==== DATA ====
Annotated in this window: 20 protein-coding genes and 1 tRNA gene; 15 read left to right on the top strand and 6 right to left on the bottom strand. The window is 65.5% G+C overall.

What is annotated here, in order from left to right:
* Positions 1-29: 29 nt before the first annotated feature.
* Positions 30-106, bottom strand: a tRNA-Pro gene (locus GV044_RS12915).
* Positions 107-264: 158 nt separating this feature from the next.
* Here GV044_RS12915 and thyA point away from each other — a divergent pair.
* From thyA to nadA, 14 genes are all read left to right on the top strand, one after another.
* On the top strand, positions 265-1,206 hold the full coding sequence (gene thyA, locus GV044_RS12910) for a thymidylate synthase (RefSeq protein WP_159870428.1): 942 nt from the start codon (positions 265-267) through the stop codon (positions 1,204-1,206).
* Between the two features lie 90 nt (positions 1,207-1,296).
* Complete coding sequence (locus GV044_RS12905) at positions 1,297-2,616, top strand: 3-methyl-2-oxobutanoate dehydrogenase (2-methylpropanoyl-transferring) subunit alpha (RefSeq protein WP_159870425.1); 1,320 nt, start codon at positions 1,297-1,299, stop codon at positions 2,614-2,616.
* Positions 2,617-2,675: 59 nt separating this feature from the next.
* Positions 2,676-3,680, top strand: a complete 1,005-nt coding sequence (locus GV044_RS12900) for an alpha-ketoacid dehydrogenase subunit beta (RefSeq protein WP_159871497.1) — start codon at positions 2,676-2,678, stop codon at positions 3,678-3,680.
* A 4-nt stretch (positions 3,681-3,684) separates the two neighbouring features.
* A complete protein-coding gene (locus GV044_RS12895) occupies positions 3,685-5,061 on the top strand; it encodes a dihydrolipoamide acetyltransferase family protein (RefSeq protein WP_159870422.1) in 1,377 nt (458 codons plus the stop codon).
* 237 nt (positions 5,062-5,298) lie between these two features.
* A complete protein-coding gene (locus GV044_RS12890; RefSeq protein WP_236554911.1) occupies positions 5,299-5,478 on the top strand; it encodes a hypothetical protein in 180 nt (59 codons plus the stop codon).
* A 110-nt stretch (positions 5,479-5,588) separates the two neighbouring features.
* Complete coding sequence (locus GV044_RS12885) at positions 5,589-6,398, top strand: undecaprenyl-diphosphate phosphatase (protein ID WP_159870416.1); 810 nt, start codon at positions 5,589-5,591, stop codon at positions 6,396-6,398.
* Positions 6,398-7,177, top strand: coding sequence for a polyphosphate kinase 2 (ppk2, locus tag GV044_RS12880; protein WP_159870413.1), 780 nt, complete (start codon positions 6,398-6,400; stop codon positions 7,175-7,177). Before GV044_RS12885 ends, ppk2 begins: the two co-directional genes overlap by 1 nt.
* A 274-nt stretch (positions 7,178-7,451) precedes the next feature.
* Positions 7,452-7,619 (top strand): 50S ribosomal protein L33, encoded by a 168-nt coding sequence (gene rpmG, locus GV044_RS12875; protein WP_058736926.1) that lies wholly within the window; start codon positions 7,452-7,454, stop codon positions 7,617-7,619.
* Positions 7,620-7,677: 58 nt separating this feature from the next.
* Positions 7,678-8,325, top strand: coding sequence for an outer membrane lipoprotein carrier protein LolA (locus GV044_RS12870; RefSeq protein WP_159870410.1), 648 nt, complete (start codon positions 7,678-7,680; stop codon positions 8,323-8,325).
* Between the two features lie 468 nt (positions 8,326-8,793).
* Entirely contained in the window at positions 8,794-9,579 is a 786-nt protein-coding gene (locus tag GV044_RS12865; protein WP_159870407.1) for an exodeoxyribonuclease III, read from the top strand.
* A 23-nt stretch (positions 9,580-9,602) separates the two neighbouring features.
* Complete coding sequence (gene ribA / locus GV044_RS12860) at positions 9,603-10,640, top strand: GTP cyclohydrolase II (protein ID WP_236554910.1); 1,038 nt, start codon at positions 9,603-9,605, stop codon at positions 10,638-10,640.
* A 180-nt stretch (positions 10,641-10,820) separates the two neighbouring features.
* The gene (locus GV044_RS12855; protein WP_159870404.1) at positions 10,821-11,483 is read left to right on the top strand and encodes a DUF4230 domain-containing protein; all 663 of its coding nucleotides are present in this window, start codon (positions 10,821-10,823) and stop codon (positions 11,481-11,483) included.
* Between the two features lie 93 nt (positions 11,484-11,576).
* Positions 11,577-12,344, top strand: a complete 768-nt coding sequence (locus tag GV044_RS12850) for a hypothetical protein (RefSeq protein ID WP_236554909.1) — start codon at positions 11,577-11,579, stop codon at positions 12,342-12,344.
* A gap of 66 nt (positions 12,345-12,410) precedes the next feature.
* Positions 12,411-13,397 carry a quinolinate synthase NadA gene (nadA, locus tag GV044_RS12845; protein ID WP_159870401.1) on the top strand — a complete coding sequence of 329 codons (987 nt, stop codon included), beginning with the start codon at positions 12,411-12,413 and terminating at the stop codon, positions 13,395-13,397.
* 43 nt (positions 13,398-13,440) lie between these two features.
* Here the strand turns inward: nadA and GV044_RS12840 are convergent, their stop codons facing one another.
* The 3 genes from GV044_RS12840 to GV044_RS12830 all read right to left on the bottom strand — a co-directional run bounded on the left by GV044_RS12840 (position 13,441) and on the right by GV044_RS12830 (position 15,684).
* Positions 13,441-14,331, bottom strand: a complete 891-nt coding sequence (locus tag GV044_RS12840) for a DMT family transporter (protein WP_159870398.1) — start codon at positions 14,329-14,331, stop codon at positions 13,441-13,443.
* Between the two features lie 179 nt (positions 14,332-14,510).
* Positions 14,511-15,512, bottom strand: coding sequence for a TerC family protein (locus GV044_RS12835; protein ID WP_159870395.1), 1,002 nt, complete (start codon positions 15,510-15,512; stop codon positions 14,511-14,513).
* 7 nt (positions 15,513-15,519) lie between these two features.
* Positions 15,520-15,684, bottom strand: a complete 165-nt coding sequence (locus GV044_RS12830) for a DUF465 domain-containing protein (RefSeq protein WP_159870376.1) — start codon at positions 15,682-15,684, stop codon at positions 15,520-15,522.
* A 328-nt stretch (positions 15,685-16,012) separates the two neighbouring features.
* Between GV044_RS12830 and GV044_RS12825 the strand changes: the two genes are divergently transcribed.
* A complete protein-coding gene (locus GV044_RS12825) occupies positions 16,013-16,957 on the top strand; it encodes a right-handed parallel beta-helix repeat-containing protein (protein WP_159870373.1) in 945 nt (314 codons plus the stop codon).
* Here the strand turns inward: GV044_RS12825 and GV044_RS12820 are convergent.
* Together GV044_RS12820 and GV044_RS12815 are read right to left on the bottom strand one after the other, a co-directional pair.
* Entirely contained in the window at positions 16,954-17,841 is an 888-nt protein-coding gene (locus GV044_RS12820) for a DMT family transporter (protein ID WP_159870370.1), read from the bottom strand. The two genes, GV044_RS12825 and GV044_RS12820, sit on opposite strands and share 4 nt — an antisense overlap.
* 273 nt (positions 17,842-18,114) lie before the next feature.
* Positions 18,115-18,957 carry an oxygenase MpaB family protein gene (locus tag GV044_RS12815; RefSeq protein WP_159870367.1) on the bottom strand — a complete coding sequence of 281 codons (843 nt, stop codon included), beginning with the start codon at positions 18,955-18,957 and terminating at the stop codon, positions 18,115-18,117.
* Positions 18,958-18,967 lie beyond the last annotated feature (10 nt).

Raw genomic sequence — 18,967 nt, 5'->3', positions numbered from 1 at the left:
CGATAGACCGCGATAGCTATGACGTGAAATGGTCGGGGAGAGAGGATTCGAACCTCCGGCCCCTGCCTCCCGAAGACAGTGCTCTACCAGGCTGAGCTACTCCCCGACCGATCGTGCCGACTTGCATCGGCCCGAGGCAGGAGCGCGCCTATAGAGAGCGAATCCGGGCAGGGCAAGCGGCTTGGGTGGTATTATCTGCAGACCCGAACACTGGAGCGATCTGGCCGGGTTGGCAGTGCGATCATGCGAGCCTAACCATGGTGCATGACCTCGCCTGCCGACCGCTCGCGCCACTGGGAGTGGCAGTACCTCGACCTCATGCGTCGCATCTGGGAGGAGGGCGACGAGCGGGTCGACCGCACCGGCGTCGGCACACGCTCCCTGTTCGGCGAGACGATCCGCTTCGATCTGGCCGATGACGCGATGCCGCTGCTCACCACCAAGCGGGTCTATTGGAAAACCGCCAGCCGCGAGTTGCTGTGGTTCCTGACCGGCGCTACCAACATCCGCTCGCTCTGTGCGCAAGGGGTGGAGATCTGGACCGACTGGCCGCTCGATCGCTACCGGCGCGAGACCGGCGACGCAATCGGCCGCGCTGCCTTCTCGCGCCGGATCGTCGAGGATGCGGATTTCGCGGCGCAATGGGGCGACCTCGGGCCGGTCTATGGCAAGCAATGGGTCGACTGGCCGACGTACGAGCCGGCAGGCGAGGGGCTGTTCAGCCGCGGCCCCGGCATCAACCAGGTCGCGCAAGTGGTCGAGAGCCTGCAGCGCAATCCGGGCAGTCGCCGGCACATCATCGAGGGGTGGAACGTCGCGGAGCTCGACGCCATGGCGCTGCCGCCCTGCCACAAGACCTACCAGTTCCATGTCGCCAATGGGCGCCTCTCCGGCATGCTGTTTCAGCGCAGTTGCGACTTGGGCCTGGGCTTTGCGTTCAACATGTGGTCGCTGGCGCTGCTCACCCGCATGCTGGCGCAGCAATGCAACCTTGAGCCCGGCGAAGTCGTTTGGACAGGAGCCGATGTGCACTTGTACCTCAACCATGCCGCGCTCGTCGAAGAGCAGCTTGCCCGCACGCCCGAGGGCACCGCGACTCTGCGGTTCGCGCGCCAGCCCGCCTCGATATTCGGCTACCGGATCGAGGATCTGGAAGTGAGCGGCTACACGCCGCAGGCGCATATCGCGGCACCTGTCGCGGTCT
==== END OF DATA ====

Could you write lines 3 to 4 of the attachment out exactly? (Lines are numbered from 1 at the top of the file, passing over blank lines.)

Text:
* Positions 1-29: 29 nt before the first annotated feature.
* Positions 30-106, bottom strand: a tRNA-Pro gene (locus GV044_RS12915).